Thursday, July 14, 2016

Movie Review: The BFG

Directed by: Steven Spielberg.
Written by: Melissa Mathison based on the book by Roald Dahl.
Starring: Mark Rylance (BFG), Ruby Barnhill (Sophie), Penelope Wilton (The Queen), Jemaine Clement (Fleshlumpeater), Rebecca Hall (Mary), Rafe Spall (Mr. Tibbs), Bill Hader (Bloodbottler), Ólafur Darri Ólafsson (Maidmasher / Cook), Adam Godley (Manhugger / Lout #1), Michael Adamthwaite (Butcher Boy / Danish Driver), Daniel Bacon (Bonecruncher / Lout #2), Jonathan Holmes (Childchewer / Pub Landlord), Chris Gibbs (Gizzardgulper / Late Night Walker), Paul Moniz de Sa (Meatdripper / Lout #3), Marilyn Norry (Matron). 
It may seem silly to say, but there are times when I think that Steven Spielberg is underrated. There is a certain type of film lover who sees Spielberg as just a sappy sentimentalist, manipulating audiences into feeling good. This is silly in more ways than one – filmmakers who are more willing to go dark than Spielberg is, are just as emotionally manipulative – they just pull you in another direction. It also misreads the fact that Spielberg has, at times, been more than willing to go dark – even to end films darkly. Munich is the darkest film of Spielberg’s career – a film about how the obsession with violence and vengeance can seep in and poison every part your life. A.I. literally ends with all of humanity wiped out. Minority Report can be read to have a very dark ending if you want it to. And the much maligned War of the Worlds has a lot of very dark stuff in it – yes, in that case, he messed up the ending, but that doesn’t undo everything he did before then. Yet, even when Spielberg doesn’t go dark – and that is, admittedly, most of the time, he crafts films that appear completely effortless – so much so, that I think it’s sometimes easy to overlook just how complex they are. Last year’s Bridge of Spies is a breathless thriller – yes its classical in its style, but since when is that a bad word. His latest, The BFG, harkens back to Spielberg’s more kid friendly films – like E.T. which is one of the greatest films ever made. It is full of marvelous set pieces, and some of the best special effects in any film this year – special effects that enhance the story, rather than detract from it. Yes, the film skews young – a little too young for my tastes, and yet I’m sorry that my oldest daughter is just a year or so older so I could share the movie with her in a theater. It would be nice to show her a new movie that is a candy colored, animated film. The BFG is a children’s film that proves that not all of those have to be loud, obnoxious and brain-dead.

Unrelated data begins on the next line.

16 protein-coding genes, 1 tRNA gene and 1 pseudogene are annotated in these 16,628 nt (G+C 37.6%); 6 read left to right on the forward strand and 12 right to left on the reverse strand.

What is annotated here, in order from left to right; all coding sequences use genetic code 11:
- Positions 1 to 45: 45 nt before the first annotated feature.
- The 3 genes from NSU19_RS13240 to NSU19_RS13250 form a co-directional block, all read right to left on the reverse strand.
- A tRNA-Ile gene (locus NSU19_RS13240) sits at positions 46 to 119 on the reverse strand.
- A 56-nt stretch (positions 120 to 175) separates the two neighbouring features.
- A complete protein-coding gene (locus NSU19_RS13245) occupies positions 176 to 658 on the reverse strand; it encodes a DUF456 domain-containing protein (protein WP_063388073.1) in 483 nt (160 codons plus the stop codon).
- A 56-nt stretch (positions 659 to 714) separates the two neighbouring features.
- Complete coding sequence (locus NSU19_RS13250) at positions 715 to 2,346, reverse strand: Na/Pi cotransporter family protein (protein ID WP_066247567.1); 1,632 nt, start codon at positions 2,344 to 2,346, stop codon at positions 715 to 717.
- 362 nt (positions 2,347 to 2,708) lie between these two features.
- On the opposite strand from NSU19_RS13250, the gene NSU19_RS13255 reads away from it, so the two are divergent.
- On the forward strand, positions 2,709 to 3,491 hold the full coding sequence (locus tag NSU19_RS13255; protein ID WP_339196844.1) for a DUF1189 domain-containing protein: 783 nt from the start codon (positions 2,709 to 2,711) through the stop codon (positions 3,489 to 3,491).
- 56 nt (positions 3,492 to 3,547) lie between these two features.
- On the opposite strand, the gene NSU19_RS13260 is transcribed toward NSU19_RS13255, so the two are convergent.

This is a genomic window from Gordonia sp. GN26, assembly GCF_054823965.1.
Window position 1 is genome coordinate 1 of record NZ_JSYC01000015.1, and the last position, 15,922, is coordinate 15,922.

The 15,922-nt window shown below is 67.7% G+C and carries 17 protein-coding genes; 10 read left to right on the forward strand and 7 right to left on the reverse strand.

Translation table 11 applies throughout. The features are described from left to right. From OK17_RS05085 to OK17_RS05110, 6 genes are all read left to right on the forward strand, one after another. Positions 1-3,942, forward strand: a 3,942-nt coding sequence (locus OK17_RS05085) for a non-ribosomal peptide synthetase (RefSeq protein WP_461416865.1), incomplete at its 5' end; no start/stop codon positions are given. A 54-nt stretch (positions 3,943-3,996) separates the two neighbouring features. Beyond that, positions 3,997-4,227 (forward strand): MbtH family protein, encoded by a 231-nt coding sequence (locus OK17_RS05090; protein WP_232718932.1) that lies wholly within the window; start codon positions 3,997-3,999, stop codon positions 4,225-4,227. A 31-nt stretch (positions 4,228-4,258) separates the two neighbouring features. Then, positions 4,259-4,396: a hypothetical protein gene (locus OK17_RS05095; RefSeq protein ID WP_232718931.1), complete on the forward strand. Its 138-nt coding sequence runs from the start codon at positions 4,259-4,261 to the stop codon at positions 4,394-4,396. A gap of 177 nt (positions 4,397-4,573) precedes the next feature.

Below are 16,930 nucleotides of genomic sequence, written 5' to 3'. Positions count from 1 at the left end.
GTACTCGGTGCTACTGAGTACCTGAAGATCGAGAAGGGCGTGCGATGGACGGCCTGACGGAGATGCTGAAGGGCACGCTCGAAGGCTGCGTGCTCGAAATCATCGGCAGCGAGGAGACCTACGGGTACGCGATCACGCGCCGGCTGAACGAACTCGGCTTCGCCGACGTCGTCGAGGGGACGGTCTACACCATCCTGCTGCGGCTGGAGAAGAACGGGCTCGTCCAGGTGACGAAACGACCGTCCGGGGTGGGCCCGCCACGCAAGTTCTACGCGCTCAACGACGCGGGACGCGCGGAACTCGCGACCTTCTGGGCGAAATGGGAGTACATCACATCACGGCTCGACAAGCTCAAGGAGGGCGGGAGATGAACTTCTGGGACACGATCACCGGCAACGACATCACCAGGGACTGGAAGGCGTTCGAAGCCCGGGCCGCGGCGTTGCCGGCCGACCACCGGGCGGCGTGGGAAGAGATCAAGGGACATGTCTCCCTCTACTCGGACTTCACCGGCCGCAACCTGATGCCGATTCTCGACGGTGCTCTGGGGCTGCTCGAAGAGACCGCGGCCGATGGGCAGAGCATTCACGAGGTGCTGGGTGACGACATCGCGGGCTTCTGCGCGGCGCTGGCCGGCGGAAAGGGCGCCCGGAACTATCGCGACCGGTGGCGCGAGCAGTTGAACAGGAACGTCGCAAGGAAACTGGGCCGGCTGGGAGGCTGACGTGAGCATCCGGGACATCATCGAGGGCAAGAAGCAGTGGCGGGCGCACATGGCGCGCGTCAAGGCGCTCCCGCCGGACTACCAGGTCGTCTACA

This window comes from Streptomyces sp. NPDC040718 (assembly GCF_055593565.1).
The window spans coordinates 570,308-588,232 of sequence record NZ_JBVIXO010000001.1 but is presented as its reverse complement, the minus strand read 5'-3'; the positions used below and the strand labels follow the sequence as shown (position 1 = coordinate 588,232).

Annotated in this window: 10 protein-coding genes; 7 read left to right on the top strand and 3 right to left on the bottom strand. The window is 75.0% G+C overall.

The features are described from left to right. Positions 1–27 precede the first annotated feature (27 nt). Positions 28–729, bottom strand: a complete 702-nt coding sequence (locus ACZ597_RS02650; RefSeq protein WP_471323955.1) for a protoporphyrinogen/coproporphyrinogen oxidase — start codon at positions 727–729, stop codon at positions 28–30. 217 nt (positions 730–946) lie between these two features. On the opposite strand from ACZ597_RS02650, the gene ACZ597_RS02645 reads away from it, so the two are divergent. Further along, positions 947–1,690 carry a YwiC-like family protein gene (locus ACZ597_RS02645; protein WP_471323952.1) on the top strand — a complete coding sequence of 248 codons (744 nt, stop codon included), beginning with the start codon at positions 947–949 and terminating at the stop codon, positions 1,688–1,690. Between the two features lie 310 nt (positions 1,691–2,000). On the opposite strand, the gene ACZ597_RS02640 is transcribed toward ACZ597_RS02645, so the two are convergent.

Based on the Roald Dahl book, the film is set in the 1980s, and is about Sophie (Ruby Barnhill) – an 8 year old orphan, living in London. She’s a precocious child – she stays up all night reading, and ensuring the safety of the orphanage and the children in it. Its during one of these long nights where she catches a glimpse of the BFG (Mark Rylance) – a giant, who unlike the rest of his kind, does not eat humans, but only wants to give children sweet dreams. Even still, the BFG cannot have Sophie spreading the word about his existence, so he kidnaps her and takes her to the Land of the Giants. This isn’t a safe place for her – the rest of the giants will eat her if they get the chance. But the BFG, who is actually much smaller than the rest of the giants, thinks he can protect her. The two, of course, bond – and set out to protect the children of the world from the rest of the giants.
The BFG is fairly light on plot – but then again, it doesn’t really need a lot of narrative to hold the film together. The film does an excellent job in just a few short minutes setting up Sophie’s world in the orphanage – and her personality. It’s rather refreshing to see the film centered on a smart pre-teen girl, who while she is adorable, isn’t annoyingly so. Spielberg hasn’t centered a film on a female protagonist in decades, but he does an excellent job here. Once we are whisked away into the Land of Giants, Spielberg does an excellent job at building that world as well – in particular, the expertly designed cave that the BFG lives in – a cave that has a dusty, lived in feel – that hides some beautiful secrets behind a waterfall – and also, some sad ones. Another actor probably would have been better for the films box office, but Mark Rylance is the perfect choice for the title role. He is sweet and innocent, without being cloying. He speaks a weird version of English, complete with a lot of silly words – which I know some adults will find annoying, but kids will likely eat up. The light narrative allows Spielberg to take his time with his set pieces – the scary moments when another giant, Fleshlumpeater (Jermaine Clement) tries find and eat Sophie for example. The best set piece is when, in the third act, the narrative stops cold and allows Sophie and the BFG sit down with the Queen of England for a robust breakfast – which is so silly and full of joy that the end of the film – the action climax – is a little bit anti-climactic by comparison.
I’m not going to argue that The BFG is one of Spielberg’s best films. It isn’t as deep as some of his films, and offers mainly surface pleasures, for a younger audience. Yet, it treats that audience with respect – which too many films of its ilk never do. And the work being done in the film is seamless. Yes, the film is that clichéd word – magical. Spielberg does this better than anyone else – and that’s harder to do than making something darker or edgier.

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